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|“||(recites the pledge of allegiance) Remember that pledge because tonight you will be tested. You'll be tried in every imaginable way but you will triumph if you show your allegiance and Purge, It's going to be hell but it's also a gift.
12 hours of freedom. That's just over 43,000 seconds to change your life forever.but look I wouldn't lie to you. What I'm talking about it's hard. Not everyone's up for it. Participation is dangerous.It's risky but that risk gives way to unyielding reward. So prepare, plan, pray if you have to. Do whatever you need to do. Just make sure you are ready for a world of possibility. Life is fleeting Blink and it's gone but when you embrace the Purge, when you commit to the healing power of its violence, when you rise up ready to submit to its will anything can happen.
|~ Joe's philosophy|
|“||It's my right to purge!||„|
|~ Joe's most famous quote|
Joseph "Joe" Owens is one of the main antagonists of the first season of the TV series The Purge. He is a former factory worker who rounds up everyone who he feels has mistreated him and "judges" them in mock court trials.
Joe first appears to be a heroic man who protects people on Purge night. It isn't until after he captures Penelope Guerrero that his true motives become clear: he has concocted an elaborate scheme to serve his own twisted form of justice to the people he feels have wronged him.
Joe is a former factory worker who started a business installing Purge Night security systems after being laid off. He lives with his elderly, disabled father. On Purge Night, he goes out into the street and saves several people from Purgers - only to hold them hostage in a kangaroo court, claiming that they have all wronged him and must be judged. Among the "defendants" are:
- Jane Barbour, an African-American woman who walked out on their one Tinder date after he made off-color, racist jokes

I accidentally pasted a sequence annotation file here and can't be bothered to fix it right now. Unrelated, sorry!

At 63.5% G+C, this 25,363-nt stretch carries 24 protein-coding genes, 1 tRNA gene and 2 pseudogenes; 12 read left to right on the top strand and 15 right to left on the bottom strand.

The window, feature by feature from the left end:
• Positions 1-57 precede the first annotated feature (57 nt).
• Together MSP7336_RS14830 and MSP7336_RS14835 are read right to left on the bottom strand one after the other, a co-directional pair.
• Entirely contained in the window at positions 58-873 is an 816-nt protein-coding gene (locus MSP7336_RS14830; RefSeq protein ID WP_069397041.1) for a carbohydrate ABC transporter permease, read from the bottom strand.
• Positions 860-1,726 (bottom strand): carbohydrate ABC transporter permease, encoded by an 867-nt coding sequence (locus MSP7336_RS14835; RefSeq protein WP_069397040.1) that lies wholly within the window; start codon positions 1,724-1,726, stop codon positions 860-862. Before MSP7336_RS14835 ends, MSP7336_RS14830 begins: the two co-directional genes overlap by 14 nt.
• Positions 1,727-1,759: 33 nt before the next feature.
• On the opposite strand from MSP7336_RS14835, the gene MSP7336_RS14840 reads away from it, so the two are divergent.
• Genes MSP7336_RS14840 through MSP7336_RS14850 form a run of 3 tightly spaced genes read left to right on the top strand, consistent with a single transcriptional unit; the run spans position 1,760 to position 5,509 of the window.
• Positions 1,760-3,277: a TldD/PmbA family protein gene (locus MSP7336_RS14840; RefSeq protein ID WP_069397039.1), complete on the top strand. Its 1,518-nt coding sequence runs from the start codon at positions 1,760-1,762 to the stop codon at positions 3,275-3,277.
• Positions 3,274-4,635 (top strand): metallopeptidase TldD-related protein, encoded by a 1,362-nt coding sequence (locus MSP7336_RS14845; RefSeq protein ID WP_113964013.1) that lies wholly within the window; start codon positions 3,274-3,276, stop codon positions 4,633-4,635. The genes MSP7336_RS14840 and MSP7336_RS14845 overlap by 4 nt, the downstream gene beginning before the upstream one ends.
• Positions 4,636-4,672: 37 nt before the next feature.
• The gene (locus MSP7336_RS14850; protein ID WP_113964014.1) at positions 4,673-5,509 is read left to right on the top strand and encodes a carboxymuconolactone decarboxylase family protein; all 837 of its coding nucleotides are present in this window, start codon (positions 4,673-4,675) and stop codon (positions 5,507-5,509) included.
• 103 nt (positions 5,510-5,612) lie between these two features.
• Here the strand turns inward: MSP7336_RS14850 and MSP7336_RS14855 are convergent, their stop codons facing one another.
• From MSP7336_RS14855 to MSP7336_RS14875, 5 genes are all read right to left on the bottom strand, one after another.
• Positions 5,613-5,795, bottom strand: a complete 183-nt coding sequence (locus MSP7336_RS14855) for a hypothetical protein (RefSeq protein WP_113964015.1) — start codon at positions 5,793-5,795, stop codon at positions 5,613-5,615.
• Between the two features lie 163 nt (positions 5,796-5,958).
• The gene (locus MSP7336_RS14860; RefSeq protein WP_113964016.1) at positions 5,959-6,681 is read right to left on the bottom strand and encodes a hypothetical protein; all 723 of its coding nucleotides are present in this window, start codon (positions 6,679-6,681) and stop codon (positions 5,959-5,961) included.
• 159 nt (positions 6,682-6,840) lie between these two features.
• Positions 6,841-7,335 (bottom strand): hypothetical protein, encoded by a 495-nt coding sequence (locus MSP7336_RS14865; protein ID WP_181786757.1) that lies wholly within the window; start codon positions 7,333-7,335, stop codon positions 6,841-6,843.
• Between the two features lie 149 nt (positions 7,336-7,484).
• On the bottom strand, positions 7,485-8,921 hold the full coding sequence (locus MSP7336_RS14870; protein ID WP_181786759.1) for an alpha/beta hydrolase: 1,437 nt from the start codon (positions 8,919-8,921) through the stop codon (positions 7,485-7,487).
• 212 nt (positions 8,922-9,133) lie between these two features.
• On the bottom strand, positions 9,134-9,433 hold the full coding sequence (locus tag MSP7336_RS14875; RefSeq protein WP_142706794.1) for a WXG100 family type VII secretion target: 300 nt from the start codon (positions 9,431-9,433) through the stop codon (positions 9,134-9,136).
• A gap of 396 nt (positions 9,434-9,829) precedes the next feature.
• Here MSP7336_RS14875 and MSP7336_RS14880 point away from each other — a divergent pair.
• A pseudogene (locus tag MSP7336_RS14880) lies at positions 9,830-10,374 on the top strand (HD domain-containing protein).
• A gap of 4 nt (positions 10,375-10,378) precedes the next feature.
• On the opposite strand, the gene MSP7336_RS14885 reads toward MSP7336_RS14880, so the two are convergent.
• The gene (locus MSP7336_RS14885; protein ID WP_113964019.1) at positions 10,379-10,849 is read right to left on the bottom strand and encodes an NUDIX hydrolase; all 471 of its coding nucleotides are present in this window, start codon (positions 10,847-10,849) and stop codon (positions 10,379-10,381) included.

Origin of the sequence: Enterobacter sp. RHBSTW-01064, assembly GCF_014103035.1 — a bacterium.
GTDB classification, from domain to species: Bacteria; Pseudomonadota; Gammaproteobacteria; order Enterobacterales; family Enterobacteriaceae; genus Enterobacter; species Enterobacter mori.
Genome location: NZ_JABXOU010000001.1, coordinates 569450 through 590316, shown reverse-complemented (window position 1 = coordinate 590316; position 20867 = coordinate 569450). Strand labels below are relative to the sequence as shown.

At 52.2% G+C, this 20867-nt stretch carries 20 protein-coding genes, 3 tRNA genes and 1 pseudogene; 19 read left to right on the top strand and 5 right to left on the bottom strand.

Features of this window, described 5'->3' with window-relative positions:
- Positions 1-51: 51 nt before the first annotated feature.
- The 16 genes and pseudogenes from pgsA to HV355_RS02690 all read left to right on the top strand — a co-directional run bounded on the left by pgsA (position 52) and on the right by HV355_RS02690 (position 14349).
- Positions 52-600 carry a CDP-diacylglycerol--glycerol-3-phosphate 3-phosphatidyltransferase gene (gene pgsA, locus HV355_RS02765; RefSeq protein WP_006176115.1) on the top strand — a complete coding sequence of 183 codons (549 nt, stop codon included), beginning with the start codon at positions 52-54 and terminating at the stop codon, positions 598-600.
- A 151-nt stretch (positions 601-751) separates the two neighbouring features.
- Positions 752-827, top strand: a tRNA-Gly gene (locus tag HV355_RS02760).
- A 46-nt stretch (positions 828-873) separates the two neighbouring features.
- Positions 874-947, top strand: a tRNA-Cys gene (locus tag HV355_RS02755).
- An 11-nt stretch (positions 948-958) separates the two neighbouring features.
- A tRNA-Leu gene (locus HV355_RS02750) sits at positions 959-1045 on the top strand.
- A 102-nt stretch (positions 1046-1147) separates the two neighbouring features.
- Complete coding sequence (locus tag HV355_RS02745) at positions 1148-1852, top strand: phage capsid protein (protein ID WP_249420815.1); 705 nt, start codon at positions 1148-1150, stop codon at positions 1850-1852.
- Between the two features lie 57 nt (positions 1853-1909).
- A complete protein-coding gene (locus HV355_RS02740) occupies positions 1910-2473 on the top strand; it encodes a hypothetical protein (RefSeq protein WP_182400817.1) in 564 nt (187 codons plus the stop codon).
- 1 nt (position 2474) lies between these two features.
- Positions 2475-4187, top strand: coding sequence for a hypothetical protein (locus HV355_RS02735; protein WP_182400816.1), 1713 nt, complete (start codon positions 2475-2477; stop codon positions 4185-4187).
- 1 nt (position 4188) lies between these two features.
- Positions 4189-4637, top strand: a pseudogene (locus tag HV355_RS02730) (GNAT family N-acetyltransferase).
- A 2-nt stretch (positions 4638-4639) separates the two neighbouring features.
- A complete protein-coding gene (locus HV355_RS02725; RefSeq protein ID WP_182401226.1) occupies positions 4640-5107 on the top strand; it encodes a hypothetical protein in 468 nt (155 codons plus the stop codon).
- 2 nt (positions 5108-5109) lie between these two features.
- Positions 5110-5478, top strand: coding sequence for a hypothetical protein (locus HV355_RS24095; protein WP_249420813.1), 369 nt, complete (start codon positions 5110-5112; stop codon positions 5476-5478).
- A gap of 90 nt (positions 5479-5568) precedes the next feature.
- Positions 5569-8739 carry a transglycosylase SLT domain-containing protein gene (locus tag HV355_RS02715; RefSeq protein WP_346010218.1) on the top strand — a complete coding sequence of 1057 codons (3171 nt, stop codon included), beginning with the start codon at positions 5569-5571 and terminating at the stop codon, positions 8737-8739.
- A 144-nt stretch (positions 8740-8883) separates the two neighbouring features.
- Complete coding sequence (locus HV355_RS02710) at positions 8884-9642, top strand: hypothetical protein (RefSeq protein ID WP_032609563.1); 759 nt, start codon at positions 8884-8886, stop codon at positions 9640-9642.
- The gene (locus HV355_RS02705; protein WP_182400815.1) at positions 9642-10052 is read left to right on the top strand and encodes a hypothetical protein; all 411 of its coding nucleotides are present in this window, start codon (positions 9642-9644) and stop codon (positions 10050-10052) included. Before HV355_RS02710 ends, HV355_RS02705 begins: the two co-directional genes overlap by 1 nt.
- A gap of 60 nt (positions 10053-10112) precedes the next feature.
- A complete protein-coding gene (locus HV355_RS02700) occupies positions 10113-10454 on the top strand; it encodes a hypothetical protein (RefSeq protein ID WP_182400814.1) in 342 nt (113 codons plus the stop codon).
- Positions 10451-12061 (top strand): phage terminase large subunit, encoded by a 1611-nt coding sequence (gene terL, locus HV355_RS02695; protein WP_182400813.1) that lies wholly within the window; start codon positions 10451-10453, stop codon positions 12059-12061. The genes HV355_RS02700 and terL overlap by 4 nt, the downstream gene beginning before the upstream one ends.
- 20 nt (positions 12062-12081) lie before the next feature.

- Rick and Jenna Betancourt, two nouveau riche financiers who backed out of investing in Joe's business
- Penelope Guerrero, a Hispanic teenager who did not thank Joe for holding open the door for her
- Charlie, a homeless drug addict who bullied Joe in high school
- Eileen, a labor representative for the factory that laid off Joe, his father and several of his friends
He allows each of them the chance to defend themselves, but has already decided that they will all die. He kills Jane, Charlie and Eileen, but Penelope manages to get the better of him, stabbing him in the eye with a screw. The remaining captives flee from an enraged Joe before Penelope's older brother Miguel, who has been looking for her all night, saves their lives. Joe is about to kill Miguel in an indoor swimming pool when the alarm marking the end of Purge Night sounds; he immediately backs off, reasoning that killing someone off-Purge is "just murder". He promises to find and kill Miguel and Penelope next year. In order to protect his sister, Miguel shoots Joe twice and kicks him into the pool, where he drowns.
Behind Joe's friendly, "average guy" exterior, Joe is an angry, bitter, vindictive man who believes that the world has cheated him. He resents anyone who has the money, happiness and/or good fortune he feels has been unfairly denied to him. He especially resents Hispanic and African-American people, who he believes receive government assistance that he deserves; rich people; and women who ignore or reject him. He is a big fan of Bobby Sheridan, a motivational speaker who preaches that killing people during the Purge is a way for white, American men to reclaim their "rightful place" as the most powerful members of society.
|“||I. Will. Purge!||„|
|~ Joe listening to motivational tapes before putting his victims on trial|
|“||I will exercise mercy if your confession is compelling. But if not, I will purge and I will be reborn.||„|
|~ Joe before beginning his mock trials on the people he has captured|